As an illustration of successfully treating a complex and buggy system as a blackbox to adequately explain and predict its behaviour, Jarra moves on to discussing the story of a Soviet army officer, Lt. Col. Stanislav Petrov. On September 26, 1983, amidst the cold war, this Soviet officer detected 5 missiles on his radar screen. All incoming from the U.S.A.. Immediately responding and reporting their detection to higher up command would -at that time- have had a probability of resulting in a global nuclear war with casualties up to in the hundreds of millions. The Soviet protocol would leave no room for double-checking the system, nor negotiations with the US. More importantly, the staff had experienced false alarms for missiles the months before, showing that the system might not be 100% reliable. This is why Stanislav hesitated and waited to respond until he had more information. That is, he and the rest of the staff decide to wait and see whether more information would pop up on the screens or be relayed to them by phone and decide later. Nothing happened in three minutes time and the staff concluded that the missiles on the screen were indeed glitches. False alarms. After investigation, the system was shown to mistaken the sun’s reflection off clouds as missiles. For preventing these deaths Stanislav got honored at the United Nations and received the Dresden Peace Prize. This example not only shows why it is important for a system to be both accurate and reliable, but also how having info on these issues is necessary to interpret its behaviour and predict what actions to take. Improving code quality thus not only encompasses the code itself but also taking proper care of documentation about its behaviour and its communication to end users.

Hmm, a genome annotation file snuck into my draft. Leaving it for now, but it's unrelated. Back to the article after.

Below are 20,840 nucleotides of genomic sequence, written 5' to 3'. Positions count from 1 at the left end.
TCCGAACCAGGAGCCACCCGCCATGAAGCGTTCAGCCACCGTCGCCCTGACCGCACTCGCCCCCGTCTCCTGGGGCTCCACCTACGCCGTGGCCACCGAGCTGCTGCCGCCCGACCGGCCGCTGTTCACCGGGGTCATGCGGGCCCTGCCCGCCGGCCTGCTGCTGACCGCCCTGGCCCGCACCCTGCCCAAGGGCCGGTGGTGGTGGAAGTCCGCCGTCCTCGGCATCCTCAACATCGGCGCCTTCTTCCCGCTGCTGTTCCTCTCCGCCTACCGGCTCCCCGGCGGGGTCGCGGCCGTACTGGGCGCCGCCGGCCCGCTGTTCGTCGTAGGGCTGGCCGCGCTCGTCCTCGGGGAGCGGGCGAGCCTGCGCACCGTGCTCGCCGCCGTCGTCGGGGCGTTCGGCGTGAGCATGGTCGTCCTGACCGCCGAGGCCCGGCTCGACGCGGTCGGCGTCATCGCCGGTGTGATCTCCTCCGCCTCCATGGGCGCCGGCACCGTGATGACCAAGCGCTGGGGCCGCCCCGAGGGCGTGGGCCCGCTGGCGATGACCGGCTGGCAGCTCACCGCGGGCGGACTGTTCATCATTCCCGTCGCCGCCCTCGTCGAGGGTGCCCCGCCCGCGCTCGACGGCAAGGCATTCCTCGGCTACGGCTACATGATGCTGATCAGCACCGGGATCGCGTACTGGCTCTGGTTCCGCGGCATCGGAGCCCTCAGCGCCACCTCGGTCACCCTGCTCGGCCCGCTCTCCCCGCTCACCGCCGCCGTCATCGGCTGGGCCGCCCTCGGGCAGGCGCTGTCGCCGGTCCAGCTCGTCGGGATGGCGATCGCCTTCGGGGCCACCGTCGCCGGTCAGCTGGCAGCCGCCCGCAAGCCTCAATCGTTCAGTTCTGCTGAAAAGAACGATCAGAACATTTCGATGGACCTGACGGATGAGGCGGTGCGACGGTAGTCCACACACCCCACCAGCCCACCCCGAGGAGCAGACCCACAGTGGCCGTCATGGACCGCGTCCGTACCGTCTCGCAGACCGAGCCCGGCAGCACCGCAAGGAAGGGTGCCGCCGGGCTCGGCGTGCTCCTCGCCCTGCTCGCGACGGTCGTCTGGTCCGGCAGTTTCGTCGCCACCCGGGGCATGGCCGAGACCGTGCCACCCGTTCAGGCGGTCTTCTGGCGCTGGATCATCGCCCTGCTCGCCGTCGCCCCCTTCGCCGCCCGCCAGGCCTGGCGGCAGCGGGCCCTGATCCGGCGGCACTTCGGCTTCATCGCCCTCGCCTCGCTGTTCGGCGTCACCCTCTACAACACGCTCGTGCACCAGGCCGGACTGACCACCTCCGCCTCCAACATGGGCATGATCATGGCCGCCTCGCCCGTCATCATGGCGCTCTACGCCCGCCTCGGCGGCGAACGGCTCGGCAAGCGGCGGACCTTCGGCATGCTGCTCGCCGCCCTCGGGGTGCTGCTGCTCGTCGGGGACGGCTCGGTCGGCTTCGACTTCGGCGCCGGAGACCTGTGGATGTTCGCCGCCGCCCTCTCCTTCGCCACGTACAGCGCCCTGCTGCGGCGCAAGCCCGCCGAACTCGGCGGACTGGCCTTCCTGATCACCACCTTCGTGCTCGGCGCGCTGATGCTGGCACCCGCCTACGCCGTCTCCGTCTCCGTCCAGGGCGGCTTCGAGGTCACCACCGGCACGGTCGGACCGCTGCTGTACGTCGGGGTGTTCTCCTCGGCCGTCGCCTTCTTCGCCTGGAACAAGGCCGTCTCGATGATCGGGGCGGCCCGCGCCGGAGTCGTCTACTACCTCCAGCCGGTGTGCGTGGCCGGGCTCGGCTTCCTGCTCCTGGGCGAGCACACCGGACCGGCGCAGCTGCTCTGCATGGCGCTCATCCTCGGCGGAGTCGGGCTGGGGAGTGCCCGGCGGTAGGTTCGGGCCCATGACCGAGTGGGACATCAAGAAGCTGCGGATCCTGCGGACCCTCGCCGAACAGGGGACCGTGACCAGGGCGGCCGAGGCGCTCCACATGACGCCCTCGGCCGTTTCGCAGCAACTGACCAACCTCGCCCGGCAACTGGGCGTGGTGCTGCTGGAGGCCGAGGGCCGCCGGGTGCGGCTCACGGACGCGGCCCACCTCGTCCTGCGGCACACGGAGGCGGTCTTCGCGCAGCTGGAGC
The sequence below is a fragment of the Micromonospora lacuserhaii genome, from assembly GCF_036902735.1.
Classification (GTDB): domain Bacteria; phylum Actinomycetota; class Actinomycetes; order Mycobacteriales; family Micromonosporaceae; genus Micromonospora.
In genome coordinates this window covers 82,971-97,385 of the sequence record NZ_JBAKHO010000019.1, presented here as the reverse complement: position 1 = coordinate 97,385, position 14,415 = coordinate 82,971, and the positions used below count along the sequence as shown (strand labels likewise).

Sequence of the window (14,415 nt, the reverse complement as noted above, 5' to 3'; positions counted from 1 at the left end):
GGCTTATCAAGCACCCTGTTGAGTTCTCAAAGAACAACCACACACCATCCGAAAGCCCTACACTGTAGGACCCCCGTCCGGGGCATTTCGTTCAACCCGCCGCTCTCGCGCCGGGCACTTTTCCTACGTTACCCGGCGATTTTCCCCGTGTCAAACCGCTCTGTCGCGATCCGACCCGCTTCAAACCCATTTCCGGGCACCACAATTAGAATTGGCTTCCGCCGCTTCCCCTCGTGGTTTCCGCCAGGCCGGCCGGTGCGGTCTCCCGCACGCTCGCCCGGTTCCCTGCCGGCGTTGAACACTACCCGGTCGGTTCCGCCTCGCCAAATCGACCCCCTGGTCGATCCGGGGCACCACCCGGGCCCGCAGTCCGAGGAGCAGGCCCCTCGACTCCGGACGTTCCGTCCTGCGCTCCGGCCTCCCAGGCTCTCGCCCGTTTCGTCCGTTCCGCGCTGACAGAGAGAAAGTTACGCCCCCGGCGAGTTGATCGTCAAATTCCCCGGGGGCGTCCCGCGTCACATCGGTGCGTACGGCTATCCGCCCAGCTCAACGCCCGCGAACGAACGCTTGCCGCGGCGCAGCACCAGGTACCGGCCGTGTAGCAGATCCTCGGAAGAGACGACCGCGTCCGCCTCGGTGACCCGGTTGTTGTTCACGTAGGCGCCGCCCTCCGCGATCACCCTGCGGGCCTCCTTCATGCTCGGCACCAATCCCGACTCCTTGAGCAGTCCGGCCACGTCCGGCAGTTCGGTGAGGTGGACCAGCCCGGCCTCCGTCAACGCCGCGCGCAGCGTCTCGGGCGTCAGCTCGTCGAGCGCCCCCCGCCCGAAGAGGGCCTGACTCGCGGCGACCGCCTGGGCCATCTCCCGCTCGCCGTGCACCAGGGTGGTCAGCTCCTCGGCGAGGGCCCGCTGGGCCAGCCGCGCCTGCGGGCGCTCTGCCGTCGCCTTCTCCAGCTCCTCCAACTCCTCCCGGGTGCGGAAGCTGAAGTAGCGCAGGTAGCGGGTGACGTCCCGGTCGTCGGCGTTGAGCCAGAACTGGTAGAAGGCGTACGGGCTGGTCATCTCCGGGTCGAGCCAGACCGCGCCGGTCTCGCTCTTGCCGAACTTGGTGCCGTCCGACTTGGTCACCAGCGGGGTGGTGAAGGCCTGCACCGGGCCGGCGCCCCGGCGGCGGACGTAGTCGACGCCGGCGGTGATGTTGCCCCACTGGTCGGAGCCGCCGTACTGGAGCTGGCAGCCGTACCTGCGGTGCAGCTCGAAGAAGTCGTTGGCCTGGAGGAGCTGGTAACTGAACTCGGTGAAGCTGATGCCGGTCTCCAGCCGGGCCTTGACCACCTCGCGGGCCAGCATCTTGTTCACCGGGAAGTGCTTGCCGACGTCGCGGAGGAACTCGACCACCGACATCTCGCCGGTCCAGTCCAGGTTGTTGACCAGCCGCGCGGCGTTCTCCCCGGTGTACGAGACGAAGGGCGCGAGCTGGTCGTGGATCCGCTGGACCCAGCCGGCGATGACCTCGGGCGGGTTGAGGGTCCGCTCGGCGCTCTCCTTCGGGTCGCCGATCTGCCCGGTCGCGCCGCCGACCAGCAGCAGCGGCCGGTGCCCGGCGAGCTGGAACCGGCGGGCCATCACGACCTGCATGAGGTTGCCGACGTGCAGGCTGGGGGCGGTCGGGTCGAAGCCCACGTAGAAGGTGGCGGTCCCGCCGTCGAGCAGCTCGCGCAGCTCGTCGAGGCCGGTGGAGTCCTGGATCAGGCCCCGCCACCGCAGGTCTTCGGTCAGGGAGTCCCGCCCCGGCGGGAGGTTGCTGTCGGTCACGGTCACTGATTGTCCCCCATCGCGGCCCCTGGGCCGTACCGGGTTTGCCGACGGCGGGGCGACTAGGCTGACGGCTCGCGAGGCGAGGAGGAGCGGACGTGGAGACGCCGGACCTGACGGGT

However, to be properly able to do so, the creator of the system needs to fully understand the problem that gave rise to it and have the full structure of its solution in code available in his or her head (Paul Graham, 2009). This is more doable for complex systems if the source code intuitively explains itself and human capacity to oversee a complex system is taken into account. How do we achieve this?

Applying logic to this question suggests two possible perspectives… Either we make the system simpler by forgetting parts of it, that is, abstracting the gist of the system and forgetting about non important details. Or we can become cleverer so that the things that first seemed incomprehensible become clear to us (Eugenia Cheng, 2018)[7]. Jarra approach discussed below that is based on combing OOP, functional programming concepts and chunking theory from psychology implements both.

Creating intuitive systems that are easy to comprehend and oversee